What makes a state? This question has attracted more and more attention in recent years with Catalan's illegal vote for independence from Spain and Palestine's ongoing search for international recognition. And while Scotland chose to remain with the United Kingdom, discussions of independence have only continued as the ramifications of the later Brexit vote begin to set in.
As James Ker-Lindsay and Mikulas Fabry show in this new addition to the What Everyone Needs to Know (R) series, the road to statehood does not run smooth.
Declaring independence is only the first step; gaining both local and global acceptance is necessary before a state can become truly independent.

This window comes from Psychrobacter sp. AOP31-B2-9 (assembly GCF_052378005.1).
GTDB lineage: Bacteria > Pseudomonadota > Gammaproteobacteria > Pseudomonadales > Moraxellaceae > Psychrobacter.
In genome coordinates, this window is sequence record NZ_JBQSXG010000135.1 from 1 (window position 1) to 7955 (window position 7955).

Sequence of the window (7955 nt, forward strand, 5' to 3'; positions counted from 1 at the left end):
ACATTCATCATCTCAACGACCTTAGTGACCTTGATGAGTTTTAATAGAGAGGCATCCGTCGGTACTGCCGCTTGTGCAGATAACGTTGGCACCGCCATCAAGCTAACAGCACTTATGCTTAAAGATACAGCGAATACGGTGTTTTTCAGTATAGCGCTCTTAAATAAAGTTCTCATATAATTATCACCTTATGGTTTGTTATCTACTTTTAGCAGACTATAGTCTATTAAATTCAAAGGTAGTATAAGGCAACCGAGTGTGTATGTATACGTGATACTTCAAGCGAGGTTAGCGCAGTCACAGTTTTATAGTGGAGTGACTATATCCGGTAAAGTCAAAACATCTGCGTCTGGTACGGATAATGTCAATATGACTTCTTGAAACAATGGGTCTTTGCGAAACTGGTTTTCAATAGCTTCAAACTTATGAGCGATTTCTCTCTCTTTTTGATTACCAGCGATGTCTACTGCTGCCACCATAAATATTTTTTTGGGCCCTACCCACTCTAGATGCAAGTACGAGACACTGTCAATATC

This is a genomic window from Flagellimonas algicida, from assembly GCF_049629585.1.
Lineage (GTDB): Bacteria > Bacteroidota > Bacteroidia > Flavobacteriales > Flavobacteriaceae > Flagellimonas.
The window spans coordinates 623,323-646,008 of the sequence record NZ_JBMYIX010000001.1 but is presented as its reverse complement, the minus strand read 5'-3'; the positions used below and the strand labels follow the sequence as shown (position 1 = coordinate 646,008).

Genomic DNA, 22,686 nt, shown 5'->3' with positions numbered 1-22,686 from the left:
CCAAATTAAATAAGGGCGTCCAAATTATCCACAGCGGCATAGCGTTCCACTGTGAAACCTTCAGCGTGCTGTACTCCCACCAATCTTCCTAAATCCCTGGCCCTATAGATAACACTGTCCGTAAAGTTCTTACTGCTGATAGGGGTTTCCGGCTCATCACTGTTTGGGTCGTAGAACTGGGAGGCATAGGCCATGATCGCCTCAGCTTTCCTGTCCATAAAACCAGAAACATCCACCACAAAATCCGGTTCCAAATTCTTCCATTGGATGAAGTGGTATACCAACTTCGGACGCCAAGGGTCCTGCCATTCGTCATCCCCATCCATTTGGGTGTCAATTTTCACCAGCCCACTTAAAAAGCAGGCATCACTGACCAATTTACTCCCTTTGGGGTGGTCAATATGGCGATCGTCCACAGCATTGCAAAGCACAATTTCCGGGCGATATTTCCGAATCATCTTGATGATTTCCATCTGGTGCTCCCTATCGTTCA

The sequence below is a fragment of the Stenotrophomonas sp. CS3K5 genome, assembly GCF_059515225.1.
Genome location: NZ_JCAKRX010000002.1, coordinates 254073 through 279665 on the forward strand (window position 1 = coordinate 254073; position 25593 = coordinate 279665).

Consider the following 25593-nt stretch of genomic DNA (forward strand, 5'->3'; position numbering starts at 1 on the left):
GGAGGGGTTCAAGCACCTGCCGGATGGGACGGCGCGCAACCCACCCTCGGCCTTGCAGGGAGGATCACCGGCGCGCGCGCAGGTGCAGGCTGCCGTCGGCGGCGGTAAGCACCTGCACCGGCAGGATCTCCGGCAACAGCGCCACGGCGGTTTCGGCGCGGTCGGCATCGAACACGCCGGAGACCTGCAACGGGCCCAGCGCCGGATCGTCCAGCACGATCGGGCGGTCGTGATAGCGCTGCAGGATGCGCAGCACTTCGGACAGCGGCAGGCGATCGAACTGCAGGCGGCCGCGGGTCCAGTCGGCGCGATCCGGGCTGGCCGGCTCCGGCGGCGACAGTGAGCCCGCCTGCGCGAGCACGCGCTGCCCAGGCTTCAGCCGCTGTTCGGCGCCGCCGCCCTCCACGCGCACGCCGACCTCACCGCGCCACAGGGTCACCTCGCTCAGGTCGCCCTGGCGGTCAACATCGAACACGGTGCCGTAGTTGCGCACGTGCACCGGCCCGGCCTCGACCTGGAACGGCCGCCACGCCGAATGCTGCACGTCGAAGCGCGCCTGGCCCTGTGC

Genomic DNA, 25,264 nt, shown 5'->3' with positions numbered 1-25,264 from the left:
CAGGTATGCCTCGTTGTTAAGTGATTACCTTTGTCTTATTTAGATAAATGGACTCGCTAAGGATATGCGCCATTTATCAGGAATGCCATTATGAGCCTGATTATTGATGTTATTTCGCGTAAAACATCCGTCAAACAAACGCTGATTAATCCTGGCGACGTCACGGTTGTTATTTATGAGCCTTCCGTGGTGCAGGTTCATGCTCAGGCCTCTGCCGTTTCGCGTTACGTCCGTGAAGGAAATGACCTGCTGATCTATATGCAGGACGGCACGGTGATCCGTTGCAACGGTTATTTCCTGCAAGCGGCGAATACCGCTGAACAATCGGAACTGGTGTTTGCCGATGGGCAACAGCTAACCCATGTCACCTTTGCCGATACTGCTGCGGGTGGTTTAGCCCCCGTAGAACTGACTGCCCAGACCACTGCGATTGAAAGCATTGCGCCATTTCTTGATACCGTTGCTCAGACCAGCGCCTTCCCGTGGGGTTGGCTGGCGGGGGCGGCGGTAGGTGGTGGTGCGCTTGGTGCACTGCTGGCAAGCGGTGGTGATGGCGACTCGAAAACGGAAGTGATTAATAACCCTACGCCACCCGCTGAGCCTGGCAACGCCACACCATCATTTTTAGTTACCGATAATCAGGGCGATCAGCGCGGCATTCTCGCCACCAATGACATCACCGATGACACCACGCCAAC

The prospect of losing territory is usually not welcomed by the parent state, and any such threat to an existing culture and its economy is often met with resistance-armed or otherwise.
Beyondthis immediate conflict, the international community often refuses to accept new states without proof of defined territory, a settled population, and effective government, which frequently translates to a democratic one with demonstrated respect for human rights.
Covering the legal, political, and practicalissues of secession and state creation, Ker-Lindsay and Fabry provide an essential guide to this timely topic.